Fangs and fur take precedence over pouting and lip biting in the third and darkest instalment of the Twilight Saga.
Love it or hate it The Twilight Saga is as much a part of the
cinematic landscape as super heroes and boy wizards. The first two
instalments were amongst the biggest grossing films of recent years and
Eclipse, the third in the franchise, has already taken close to $700
Million at the global box-office. Not bad for a film that has been as
derided by some critics as it has been worshipped by fans. This is
perhaps the point of the Twilight phenomenon, that for many it is
nothing short of teenage drama but to those it speaks to it is a
realisation of the hardships of discovering yourself while dealing with
With Bella (Stewart) deciding to become a vampire Edward (Pattinson) is anxious that she realise the full gravity of her choices. Refusing to turn her until they are married and Jacob (Lautner)
professing his affections for Bella the love triangle is firmly
cemented. However, greater powers are at work and the vengeful Victoria
(Dallas Howard) is assembling an army of newborn vampires to hunt down
and kill Bella. With the town of Forks coming under threat from the
horde, the Cullens and Werewolves form a dangerous alliance to stage a
Key to Eclipse’s box-office credentials is the built in audience. For
those who enjoy the franchise, and are fans of Stephenie Meyer’s books,
Eclipse is more of the same, for those who frown upon all things Team
Edward and Team Jacob then you are unlikely to make the effort to see
this film. As such the film does not pander to the newcomer.
There is no ‘previously on Twilight’ instead it jumps straight into the
story not wasting time filling in those who have not been bothered so
far. Fair enough, but in many ways it is a pity as this is hands down the stand out of the series so far.
From its bleak opening of a rain-soaked Seattle, where a young man
Riley Biers (Samuel) is brutally attacked and turned into a vampire, the
film makes it clear this is very much the beginning of darker times.
There is still the brooding angst of the teenage romance but Eclipse
never allows it to become the overbearing presence of its predecessors.
Furthermore, the sub-plots involving, in particular, Rosalie (Reed) and
Jasper (Rathbone) give an insight into otherwise sidelined characters
and offer an alternative, yet equally emotional pull, to the themes on
offer. In fact as Rosalie starts her story she informs Bella she was
“In love with the idea of love”, perhaps an accurate description summing
up the popularity of Twilight itself.
To say that all the gazing looks and overly clunky dialogue has gone would be a lie. It is still here and some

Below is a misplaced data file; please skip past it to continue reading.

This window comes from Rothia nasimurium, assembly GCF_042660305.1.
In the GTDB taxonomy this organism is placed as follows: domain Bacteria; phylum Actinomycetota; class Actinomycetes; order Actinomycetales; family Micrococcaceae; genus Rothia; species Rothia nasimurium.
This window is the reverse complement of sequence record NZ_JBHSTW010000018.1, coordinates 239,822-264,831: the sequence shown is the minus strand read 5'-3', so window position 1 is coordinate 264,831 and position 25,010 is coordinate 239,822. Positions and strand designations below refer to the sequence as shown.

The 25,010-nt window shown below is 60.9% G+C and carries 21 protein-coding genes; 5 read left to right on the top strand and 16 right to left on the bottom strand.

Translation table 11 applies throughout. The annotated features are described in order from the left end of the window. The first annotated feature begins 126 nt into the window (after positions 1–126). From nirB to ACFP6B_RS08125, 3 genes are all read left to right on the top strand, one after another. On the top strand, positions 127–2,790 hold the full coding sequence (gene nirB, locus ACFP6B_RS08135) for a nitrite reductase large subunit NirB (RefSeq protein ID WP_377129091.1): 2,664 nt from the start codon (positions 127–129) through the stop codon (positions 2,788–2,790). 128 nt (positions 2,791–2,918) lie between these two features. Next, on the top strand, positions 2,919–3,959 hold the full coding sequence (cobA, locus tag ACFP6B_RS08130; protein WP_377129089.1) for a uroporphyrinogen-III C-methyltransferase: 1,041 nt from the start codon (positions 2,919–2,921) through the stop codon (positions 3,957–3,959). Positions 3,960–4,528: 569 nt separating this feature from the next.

of the characters are required to express themselves in such a forced
mode of speech you wonder if it was printed on fortune cookie paper.
This time though Twilight seems to have embraced some of its more
obvious flaws. There is an element of humour which has been lacking
until now. Fun little back and forth between Edward and Jacob makes for a
sly wink to those who don’t take these things too seriously. Edward
posing the question about Jacob of “Doesn’t he own a shirt?” being one example of the acknowledgment of its preposterous nature.
Crucial to the improved ways in Eclipse is the introduction to the series of director David Slade.
A man who has prior history with vampires in the form of his brutally
dark 30 Days Of Night (2007), Slade is the ideal man to take Twilight
beyond the yearning teenage ways. What makes him even better suited
to the job is his stunning debut feature Hard Candy (2005), the film
that launched Ellen Page’s career. In that film he was able to get
beneath the inner sanctum of a teenage mind and skew it to remarkable
levels. Add to this his clever use of colour pallet, never allowing
it to stagnate in the ever-drained ways of the previous films, and his
direction brings more energy and visceral adult mannerisms to the
affair. In fact his set-pieces are something of a highlight and there
are two in particular that can easily be marked out as what Twilight
can become when it strives to be more than the sum of its parts.
Acting wise much of the cast appear to have become too comfortable in
their roles. Pattinson, despite his heartthrob looks, is one of the
least charismatic actors on screen. What frustrates though is when he
goes to his cocky side he presents a genuinely engaging character but he
rarely chooses to sink his teeth into this element of the character.
Stewart, an actress who has more than proved her acting chops in films
like The Runaways (2010) and Adventureland (2009), struggles to bring
anything to Bella. She is hugely hampered by the way Meyer has
constructed Bella, as a fairly mopey girl, but there seems little effort
to try to bring anything affable to her. Lautner on the other hand is
never given the chance to break free from his macho musings but has
enough screen charisma to make Jacob the more likeable in the eternal
Team Edward Vs Team Jacob battle.
It won’t convert those who have already sworn off the franchise but
Eclipse is certainly a step in the right direction to hopefully a darkly
disturbing final two chapters. Slade deserves to take much of the
plaudits for injecting an energy that allows the film to never feel long
at almost a two hour running time. Still one for the fans but a
werewolf sized leap in the right direction.